Rather than being overcome by the enormity of the requirements of fulfilling a dream, we should heed the advice of General Creighton Abrams. He (along with many other people) have used the illustration of eating an elephant one bite at a time to make the point that grand undertakings are completed through a series of small steps. Recently, I had a dream for a book I wanted to write to help people transform their personal brand over the course of a year. The challenge: Writing 52 essays, with each essay being 600-700 words, and write them by the end of October. It would have been easy to stop right there and blow off the dream as unattainable (I know that because I have done so many times in my life). Instead, I broke down the project to pinpoint the number of essays I would need to write each week to be finished by the target date. To my surprise, I realized the goal could be achieved if I stuck to the plan I devised. I am pleased to report that I met my writing goal for the first week. The feat must be repeated over the next twelve weeks, but the combination of having a plan and evidence that I can do it is energizing me to keep building momentum.

Are You Hungry?

This week, take General Abrams’s advice and eat the elephant that is your big dream or project one bite at a time. When you go to a restaurant and the server brings out a plate filled with generous portions, you probably don’t say “take it away- I can’t eat that much food.”  If you are like me, you dive in and take one bite at a time, enjoying the moment. Do the same to make your dream a reality.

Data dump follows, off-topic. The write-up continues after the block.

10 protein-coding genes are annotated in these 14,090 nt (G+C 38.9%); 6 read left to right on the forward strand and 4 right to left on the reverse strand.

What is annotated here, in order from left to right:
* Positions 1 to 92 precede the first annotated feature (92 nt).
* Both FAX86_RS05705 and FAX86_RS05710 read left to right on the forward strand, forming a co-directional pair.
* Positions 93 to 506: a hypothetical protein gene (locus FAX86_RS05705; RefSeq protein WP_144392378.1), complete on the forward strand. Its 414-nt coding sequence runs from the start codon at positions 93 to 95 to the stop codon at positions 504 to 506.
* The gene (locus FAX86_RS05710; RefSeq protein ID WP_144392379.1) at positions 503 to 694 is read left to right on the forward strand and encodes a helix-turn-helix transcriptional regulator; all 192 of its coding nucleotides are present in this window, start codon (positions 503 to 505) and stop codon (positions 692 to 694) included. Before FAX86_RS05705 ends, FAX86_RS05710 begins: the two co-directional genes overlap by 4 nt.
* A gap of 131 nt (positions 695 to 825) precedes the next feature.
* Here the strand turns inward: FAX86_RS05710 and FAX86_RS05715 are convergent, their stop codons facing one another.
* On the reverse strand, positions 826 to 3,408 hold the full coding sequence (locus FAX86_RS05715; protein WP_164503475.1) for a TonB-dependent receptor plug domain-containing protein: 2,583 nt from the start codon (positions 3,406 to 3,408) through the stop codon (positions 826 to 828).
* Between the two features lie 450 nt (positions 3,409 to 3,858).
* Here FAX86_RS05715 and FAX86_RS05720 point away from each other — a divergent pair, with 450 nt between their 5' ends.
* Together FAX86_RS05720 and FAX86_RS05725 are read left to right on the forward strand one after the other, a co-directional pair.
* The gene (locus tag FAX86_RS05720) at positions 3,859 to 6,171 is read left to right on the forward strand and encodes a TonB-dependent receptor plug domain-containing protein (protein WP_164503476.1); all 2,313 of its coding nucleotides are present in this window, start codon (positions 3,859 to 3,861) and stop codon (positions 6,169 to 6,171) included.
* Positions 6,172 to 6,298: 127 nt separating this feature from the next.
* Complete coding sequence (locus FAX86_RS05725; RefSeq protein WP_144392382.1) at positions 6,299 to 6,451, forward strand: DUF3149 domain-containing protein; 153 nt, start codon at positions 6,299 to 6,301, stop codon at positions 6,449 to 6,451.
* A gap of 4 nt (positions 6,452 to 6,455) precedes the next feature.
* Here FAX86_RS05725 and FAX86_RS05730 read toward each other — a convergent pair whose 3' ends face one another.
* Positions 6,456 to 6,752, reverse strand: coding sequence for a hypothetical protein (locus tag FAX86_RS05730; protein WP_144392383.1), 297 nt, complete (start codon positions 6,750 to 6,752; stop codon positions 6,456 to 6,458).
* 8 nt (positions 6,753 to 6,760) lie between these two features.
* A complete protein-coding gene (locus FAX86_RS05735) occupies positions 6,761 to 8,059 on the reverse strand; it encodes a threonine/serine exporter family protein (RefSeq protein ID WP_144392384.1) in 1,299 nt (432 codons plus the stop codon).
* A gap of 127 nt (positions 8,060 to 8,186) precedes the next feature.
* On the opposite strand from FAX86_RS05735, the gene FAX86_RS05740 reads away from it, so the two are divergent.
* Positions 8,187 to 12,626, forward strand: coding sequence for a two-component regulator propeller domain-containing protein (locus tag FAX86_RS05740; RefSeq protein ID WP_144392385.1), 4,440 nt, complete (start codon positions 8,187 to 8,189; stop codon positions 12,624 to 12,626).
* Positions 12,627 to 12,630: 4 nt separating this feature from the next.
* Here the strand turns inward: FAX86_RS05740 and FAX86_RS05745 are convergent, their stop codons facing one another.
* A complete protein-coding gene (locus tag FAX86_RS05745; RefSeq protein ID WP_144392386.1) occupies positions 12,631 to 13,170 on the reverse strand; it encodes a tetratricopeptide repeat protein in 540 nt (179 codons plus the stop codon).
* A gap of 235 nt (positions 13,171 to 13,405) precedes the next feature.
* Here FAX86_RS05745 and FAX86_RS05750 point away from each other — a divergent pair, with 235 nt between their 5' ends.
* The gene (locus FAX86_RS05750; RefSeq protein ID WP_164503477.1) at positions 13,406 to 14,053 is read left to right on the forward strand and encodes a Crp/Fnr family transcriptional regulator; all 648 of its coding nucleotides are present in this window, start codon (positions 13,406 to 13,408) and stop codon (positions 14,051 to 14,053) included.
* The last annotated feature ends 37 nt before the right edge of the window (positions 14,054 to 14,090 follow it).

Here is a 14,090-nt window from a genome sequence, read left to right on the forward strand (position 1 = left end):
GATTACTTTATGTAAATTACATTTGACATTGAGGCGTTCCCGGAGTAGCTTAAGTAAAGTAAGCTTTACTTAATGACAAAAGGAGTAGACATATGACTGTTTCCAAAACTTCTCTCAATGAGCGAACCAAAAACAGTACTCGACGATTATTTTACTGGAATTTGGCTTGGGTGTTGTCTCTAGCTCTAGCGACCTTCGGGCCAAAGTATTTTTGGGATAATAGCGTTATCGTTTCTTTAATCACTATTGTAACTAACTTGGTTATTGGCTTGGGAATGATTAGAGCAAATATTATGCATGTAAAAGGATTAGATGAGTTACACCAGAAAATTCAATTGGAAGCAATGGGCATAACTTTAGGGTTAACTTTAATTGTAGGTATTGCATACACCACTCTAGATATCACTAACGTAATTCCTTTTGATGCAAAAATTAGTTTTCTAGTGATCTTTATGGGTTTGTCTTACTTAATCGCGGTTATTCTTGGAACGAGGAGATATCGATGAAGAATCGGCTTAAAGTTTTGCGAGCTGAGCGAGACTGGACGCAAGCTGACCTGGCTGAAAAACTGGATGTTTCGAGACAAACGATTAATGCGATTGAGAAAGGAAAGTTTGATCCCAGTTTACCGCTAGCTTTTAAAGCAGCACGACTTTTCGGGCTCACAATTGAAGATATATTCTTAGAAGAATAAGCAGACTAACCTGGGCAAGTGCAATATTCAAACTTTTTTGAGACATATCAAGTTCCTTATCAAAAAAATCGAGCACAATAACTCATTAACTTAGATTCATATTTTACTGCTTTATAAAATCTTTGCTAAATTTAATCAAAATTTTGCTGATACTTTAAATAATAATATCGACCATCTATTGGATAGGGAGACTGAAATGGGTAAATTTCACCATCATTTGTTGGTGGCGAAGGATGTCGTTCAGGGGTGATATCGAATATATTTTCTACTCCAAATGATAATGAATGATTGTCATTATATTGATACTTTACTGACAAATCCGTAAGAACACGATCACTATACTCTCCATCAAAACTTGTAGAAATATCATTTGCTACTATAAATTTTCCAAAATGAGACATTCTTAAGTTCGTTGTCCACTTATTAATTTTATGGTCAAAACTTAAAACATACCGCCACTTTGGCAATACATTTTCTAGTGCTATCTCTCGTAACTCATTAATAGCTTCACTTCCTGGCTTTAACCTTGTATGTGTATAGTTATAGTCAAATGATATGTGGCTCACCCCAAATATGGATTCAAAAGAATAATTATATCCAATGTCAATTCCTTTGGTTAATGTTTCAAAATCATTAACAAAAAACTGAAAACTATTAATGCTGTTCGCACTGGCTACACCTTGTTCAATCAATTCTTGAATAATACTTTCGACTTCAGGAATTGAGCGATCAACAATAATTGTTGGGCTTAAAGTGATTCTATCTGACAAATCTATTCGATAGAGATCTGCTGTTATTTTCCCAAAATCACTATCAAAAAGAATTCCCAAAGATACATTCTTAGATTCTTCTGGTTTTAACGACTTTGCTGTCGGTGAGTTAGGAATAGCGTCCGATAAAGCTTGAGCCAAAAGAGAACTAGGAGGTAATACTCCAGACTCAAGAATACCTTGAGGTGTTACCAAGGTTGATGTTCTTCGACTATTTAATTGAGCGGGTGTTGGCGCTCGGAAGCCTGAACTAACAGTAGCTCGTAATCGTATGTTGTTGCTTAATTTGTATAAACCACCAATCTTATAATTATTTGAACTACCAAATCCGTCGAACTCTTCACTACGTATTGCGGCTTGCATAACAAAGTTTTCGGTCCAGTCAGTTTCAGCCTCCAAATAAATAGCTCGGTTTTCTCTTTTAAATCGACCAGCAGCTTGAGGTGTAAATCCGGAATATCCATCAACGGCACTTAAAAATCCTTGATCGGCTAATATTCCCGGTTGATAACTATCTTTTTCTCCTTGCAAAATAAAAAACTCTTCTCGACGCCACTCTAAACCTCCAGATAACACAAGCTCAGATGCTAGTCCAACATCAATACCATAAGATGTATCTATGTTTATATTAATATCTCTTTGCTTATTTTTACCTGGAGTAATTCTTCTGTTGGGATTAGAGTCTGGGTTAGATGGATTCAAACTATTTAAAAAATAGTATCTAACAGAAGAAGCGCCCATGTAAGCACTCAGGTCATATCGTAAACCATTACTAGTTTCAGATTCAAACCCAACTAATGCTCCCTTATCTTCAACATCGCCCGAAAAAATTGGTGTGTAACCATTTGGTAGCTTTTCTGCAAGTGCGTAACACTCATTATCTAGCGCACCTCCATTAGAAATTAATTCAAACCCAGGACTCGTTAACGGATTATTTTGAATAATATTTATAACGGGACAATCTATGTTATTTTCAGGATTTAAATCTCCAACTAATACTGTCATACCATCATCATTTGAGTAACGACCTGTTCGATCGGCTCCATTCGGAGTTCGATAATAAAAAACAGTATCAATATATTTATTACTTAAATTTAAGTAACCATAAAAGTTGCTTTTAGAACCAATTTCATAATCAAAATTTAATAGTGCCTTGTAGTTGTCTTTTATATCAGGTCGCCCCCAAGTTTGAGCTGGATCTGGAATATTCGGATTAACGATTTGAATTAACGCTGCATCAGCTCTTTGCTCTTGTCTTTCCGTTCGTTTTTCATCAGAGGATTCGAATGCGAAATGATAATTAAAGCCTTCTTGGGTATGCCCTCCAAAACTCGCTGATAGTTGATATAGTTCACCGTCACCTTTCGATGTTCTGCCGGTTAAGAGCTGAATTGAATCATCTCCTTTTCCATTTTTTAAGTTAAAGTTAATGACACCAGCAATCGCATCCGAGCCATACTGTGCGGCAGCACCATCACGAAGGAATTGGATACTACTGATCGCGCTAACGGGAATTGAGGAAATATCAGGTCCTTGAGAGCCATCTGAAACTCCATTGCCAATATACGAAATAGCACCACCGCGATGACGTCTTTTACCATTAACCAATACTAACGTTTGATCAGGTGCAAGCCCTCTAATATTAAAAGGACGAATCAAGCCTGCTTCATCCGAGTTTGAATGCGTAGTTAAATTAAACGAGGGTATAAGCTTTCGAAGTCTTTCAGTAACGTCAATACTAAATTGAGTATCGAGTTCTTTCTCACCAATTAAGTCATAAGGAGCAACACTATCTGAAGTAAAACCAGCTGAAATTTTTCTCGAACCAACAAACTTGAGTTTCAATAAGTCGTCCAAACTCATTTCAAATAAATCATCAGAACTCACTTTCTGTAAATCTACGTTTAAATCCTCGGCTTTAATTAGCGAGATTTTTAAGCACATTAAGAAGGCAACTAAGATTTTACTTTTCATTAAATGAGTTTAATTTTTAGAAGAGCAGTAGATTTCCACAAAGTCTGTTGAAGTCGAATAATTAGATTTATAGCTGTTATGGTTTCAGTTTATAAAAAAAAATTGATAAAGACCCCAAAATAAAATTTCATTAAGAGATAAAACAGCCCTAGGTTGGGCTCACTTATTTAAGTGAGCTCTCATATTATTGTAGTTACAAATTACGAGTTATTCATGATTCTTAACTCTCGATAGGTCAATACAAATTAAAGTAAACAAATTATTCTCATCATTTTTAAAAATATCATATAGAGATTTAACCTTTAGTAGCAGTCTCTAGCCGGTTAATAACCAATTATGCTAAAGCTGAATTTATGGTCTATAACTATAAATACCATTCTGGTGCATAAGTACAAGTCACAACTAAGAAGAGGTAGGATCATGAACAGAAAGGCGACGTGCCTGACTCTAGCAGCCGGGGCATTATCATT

One to Grow On: “It Might Have Been”

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Growth entails taking risks, with the degree of risk ranging from taking us slightly out of our comfort zone to significant financial, emotional, and perhaps even physical risk. The thought of facing the consequences of taking risk is simply too much for some to bear, so they protect themselves by not taking risks. In a way, it is like protecting yourself by staying close to home and not venturing out because you feel safer. That is, until you learn that over 50 percent of auto accidents occur within five miles of home and seven million disabling accidents occur within the home each year. So much for playing it safe.

“I Couldn’t Do That” and Other Lies

One of the most effective tactics for risk avoidance is to simply not let risk into your life. In other words, just play it safe and you will not fail or get hurt. For most of my life, I excelled at risk avoidance. Then, the tide turned in 1994. While taking classes toward an MBA degree, I  admired the work of some of my professors and got the idea for the next step in my career: Earn a PhD and become a college professor. I went to the library to look at catalogs of different universities to learn more about what it would take to become a PhD. My heart sank as I gathered the information. To complete a PhD program, I would have to do the following:

  • Complete two years of course work (“That would probably be very hard- I don’t know if I could do that”)
  • Pass a written comprehensive exam (“That, too would be very hard- I don’t know if I could do that”)
  • Pass an oral comprehensive exam before a faculty committee (“I couldn’t do that”)
  • Defend a topic for dissertation research and gain approval from a faculty committee (“I couldn’t do that”)
  • Defend completed dissertation to a faculty committee (“I couldn’t do that”).